Last month, Bolt jokingly warned Blake there would be "problems" if he failed to win a medal at the games.
His compatriot Henricho Bruintjies came in second clocking 10.17 in the touchline leaving the Jamaican to settle for third at 10.19.
"It's my first worldwide title and for me it's a milestone, a stepping stone towards the world championships, and the Olympics and more competitions and more global competitions", said the 24-year-old. "I just focused on myself".
Blake will feel similarly frustrated and the pre-race favourite said of his ragged performance: "I was stumbling all the way and I didn't recover from it". I knew if I managed to do so, I would get a good result. "That's just shocking to be honest, I should have done better than that".
Bolt, who retired a year ago with eight Olympic golds including two 4x100 relay titles shared with Blake, tweeted his congratulations to his teammate and Simbine.
"Keep putting in the work. You know your journey", the sprint great said.
England's Adam Gemili, the 2014 Commonwealth silver-medallist who was second quickest into the final, withdrew before the race after picking up an injury in the semis.
"I wasn't focused on (Blake)". I just didn't recover from it.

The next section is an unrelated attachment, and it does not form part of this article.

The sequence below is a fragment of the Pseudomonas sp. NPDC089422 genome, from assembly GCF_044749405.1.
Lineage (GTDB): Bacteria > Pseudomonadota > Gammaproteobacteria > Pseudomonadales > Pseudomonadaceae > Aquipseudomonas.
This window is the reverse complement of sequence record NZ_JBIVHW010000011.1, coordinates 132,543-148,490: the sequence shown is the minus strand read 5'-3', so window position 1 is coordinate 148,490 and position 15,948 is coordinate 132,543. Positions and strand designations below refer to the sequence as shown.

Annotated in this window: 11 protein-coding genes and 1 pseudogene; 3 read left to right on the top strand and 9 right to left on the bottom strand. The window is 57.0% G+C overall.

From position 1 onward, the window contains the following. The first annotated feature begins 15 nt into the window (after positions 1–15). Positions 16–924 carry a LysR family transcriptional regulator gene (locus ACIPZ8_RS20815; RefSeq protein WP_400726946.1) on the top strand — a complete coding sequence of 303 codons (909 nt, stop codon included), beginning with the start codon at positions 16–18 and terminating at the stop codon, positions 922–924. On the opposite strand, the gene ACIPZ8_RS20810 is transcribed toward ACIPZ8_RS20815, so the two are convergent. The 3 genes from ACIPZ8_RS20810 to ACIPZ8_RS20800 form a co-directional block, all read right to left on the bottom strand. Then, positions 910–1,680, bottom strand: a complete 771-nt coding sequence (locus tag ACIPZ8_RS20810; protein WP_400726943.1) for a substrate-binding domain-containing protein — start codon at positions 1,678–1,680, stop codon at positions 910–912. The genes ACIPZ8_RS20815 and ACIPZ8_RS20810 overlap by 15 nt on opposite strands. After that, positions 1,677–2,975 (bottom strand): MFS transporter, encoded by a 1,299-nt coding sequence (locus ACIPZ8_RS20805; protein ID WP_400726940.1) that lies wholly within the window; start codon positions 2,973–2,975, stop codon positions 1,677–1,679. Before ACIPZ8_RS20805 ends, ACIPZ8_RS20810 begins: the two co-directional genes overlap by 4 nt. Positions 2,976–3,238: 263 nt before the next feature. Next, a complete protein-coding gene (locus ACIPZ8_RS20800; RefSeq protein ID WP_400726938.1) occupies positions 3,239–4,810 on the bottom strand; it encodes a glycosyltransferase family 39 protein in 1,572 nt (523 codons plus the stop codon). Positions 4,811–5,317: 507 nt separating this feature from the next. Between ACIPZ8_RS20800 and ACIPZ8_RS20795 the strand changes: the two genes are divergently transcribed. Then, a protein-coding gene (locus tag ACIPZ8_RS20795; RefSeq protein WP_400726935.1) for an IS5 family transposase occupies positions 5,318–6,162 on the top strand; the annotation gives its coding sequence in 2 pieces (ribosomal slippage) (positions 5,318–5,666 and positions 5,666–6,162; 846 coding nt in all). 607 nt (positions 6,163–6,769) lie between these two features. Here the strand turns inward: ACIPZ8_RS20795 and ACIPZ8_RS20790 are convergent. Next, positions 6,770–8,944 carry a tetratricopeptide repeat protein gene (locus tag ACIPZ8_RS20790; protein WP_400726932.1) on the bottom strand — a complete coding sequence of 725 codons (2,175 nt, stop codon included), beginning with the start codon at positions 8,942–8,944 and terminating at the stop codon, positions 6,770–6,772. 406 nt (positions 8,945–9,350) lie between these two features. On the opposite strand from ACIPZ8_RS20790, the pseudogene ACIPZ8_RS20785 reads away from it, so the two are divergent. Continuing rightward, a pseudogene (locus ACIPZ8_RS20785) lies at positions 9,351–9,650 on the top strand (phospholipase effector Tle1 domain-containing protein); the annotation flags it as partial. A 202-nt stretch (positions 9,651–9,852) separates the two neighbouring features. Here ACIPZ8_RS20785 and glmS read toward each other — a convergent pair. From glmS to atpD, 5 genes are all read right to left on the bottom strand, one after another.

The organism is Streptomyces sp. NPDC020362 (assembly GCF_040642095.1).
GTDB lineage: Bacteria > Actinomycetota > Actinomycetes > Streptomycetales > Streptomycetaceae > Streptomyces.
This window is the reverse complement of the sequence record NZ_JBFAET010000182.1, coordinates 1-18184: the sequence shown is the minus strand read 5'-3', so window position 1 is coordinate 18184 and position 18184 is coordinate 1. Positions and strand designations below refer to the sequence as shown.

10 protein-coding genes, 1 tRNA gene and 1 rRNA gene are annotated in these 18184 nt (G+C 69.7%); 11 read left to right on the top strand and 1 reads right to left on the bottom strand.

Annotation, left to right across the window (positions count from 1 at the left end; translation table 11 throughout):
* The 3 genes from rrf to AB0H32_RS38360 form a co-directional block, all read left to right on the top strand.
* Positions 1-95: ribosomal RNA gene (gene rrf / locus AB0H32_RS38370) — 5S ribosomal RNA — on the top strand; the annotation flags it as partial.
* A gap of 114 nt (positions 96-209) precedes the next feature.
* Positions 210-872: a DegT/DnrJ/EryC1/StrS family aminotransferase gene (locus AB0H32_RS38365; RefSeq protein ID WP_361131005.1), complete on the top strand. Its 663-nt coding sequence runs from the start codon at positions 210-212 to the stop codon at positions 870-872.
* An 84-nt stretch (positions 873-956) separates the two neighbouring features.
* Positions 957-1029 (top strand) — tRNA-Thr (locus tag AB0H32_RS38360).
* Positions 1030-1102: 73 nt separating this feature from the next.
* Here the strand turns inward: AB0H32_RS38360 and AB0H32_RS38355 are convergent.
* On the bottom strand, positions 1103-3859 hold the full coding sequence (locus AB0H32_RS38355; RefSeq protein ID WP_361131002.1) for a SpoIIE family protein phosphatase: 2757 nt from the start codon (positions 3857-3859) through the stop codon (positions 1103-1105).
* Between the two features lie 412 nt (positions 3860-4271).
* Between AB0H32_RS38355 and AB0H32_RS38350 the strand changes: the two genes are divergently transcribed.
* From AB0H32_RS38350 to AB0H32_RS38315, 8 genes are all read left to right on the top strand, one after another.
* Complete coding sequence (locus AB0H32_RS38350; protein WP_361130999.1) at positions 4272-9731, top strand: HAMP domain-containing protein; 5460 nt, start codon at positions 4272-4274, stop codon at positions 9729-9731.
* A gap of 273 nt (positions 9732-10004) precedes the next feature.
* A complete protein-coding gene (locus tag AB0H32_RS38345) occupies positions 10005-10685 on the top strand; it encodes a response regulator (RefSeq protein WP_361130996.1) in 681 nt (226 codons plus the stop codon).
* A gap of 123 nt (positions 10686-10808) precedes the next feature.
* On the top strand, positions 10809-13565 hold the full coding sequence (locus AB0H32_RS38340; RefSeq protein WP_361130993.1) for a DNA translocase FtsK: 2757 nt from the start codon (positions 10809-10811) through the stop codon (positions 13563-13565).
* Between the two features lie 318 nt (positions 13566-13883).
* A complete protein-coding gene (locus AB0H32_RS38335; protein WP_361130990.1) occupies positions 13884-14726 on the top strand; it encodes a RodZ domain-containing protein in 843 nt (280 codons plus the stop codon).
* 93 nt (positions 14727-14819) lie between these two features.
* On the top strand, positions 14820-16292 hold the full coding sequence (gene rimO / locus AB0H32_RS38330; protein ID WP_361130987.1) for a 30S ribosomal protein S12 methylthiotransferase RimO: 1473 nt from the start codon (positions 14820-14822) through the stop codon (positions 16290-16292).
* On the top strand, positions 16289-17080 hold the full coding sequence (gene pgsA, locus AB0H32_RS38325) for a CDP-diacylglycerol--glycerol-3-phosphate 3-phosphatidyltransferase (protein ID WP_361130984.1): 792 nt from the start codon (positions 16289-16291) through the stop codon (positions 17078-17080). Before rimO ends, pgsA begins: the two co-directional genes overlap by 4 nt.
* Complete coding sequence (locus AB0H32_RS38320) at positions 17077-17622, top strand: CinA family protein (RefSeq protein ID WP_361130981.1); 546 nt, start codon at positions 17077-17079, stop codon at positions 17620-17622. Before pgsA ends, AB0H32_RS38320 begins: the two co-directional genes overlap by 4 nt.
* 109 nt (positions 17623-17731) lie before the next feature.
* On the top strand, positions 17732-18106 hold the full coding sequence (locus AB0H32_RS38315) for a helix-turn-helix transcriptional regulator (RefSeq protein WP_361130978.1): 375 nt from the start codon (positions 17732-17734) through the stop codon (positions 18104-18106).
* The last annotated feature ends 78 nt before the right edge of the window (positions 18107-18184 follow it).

"Being able to run in lane eight and lane nine with Henricho and placing first and second with him, it's really incredible".
There was more disappointment for sprint powerhouses Jamaica as Christania Williams (11.21) and Gayon Evans (11.22) settled for silver and bronze respectively in the women's 100m.
South Africa's Chad le Clos completed a hattrick of butterfly golds when he won the 100m race, and Bronte Campbell earned a rare victory over her sister Cate in the 100m freestyle.
South Africa's Caster Semenya also eased into the 1,500m final after winning her heat. The South Africa flag-bearer, who will run in the 800, qualified fastest for today's final ahead of home runner Georgia Griffith (4:06.41) and Kenya's Mary Kuria.
Even with the absence of Wayde van Niekerk and reigning champion Kirani James, the men's 400 metres boasts quality and looks to be a battle between Botswana's flamboyant Isaac Makwala and Grenada's Rio Olympic finalist Bralon Taplin.
After crossing the line, the 31-year-old did two push-ups on the track to show his fitness and grinned at the TV camera.
New Zealand's world champion and world leader Tom Walsh fulfilled his billing as heavy shot-put favourite with a throw of 21.41m - a metre off his personal best - to claim the title while Uganda's Stella Chesang came through to win an open women's 10,000m final.